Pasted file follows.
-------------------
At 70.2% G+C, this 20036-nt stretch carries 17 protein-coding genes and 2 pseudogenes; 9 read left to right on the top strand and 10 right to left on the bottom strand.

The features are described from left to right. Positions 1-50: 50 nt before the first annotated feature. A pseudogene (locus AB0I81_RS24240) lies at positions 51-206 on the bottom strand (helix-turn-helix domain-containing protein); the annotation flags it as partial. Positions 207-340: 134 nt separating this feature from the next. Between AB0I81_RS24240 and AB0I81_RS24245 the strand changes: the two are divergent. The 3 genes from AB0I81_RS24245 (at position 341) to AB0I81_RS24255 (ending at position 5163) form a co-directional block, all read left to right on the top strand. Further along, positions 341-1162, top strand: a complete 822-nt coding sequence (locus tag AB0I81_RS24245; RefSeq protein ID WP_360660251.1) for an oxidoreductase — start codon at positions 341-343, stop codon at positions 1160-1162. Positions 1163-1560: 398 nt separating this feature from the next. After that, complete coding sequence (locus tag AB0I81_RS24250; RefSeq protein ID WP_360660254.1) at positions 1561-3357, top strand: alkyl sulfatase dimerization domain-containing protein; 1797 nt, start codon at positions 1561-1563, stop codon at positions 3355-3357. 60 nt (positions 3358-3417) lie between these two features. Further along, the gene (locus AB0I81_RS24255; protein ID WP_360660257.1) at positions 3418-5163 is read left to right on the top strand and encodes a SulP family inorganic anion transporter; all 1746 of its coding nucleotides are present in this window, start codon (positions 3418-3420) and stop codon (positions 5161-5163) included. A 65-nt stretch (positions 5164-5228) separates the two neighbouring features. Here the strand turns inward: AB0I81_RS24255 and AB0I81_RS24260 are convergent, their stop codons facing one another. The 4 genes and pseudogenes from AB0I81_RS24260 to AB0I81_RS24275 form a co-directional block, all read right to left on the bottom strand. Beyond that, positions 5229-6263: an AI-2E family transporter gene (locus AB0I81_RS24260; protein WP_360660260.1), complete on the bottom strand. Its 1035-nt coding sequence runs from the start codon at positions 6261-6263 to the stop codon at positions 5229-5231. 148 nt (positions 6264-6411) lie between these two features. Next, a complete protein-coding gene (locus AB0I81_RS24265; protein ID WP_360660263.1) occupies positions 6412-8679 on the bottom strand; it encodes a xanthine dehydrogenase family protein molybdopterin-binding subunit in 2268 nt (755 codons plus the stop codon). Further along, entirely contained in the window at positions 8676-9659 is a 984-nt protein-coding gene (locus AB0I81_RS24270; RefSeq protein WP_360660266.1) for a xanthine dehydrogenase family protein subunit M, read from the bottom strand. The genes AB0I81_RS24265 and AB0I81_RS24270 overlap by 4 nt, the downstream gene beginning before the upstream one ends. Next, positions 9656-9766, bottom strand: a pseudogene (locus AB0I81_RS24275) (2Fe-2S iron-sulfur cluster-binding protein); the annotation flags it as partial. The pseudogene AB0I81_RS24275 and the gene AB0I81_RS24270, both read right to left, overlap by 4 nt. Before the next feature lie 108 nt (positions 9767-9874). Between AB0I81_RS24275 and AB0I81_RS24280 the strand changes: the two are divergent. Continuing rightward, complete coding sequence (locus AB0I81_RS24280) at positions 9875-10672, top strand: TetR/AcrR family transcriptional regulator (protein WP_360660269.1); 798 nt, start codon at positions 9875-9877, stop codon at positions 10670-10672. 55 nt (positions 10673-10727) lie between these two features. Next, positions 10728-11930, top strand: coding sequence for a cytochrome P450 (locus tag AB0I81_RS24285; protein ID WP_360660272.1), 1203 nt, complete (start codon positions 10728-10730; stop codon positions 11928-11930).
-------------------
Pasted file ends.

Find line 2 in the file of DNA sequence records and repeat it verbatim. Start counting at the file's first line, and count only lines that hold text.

The features are described from left to right. Positions 1-50: 50 nt before the first annotated feature. A pseudogene (locus AB0I81_RS24240) lies at positions 51-206 on the bottom strand (helix-turn-helix domain-containing protein); the annotation flags it as partial. Positions 207-340: 134 nt separating this feature from the next. Between AB0I81_RS24240 and AB0I81_RS24245 the strand changes: the two are divergent. The 3 genes from AB0I81_RS24245 (at position 341) to AB0I81_RS24255 (ending at position 5163) form a co-directional block, all read left to right on the top strand. Further along, positions 341-1162, top strand: a complete 822-nt coding sequence (locus tag AB0I81_RS24245; RefSeq protein ID WP_360660251.1) for an oxidoreductase — start codon at positions 341-343, stop codon at positions 1160-1162. Positions 1163-1560: 398 nt separating this feature from the next. After that, complete coding sequence (locus tag AB0I81_RS24250; RefSeq protein ID WP_360660254.1) at positions 1561-3357, top strand: alkyl sulfatase dimerization domain-containing protein; 1797 nt, start codon at positions 1561-1563, stop codon at positions 3355-3357. 60 nt (positions 3358-3417) lie between these two features. Further along, the gene (locus AB0I81_RS24255; protein ID WP_360660257.1) at positions 3418-5163 is read left to right on the top strand and encodes a SulP family inorganic anion transporter; all 1746 of its coding nucleotides are present in this window, start codon (positions 3418-3420) and stop codon (positions 5161-5163) included. A 65-nt stretch (positions 5164-5228) separates the two neighbouring features. Here the strand turns inward: AB0I81_RS24255 and AB0I81_RS24260 are convergent, their stop codons facing one another. The 4 genes and pseudogenes from AB0I81_RS24260 to AB0I81_RS24275 form a co-directional block, all read right to left on the bottom strand. Beyond that, positions 5229-6263: an AI-2E family transporter gene (locus AB0I81_RS24260; protein WP_360660260.1), complete on the bottom strand. Its 1035-nt coding sequence runs from the start codon at positions 6261-6263 to the stop codon at positions 5229-5231. 148 nt (positions 6264-6411) lie between these two features. Next, a complete protein-coding gene (locus AB0I81_RS24265; protein ID WP_360660263.1) occupies positions 6412-8679 on the bottom strand; it encodes a xanthine dehydrogenase family protein molybdopterin-binding subunit in 2268 nt (755 codons plus the stop codon). Further along, entirely contained in the window at positions 8676-9659 is a 984-nt protein-coding gene (locus AB0I81_RS24270; RefSeq protein WP_360660266.1) for a xanthine dehydrogenase family protein subunit M, read from the bottom strand. The genes AB0I81_RS24265 and AB0I81_RS24270 overlap by 4 nt, the downstream gene beginning before the upstream one ends. Next, positions 9656-9766, bottom strand: a pseudogene (locus AB0I81_RS24275) (2Fe-2S iron-sulfur cluster-binding protein); the annotation flags it as partial. The pseudogene AB0I81_RS24275 and the gene AB0I81_RS24270, both read right to left, overlap by 4 nt. Before the next feature lie 108 nt (positions 9767-9874). Between AB0I81_RS24275 and AB0I81_RS24280 the strand changes: the two are divergent. Continuing rightward, complete coding sequence (locus AB0I81_RS24280) at positions 9875-10672, top strand: TetR/AcrR family transcriptional regulator (protein WP_360660269.1); 798 nt, start codon at positions 9875-9877, stop codon at positions 10670-10672. 55 nt (positions 10673-10727) lie between these two features. Next, positions 10728-11930, top strand: coding sequence for a cytochrome P450 (locus tag AB0I81_RS24285; protein ID WP_360660272.1), 1203 nt, complete (start codon positions 10728-10730; stop codon positions 11928-11930).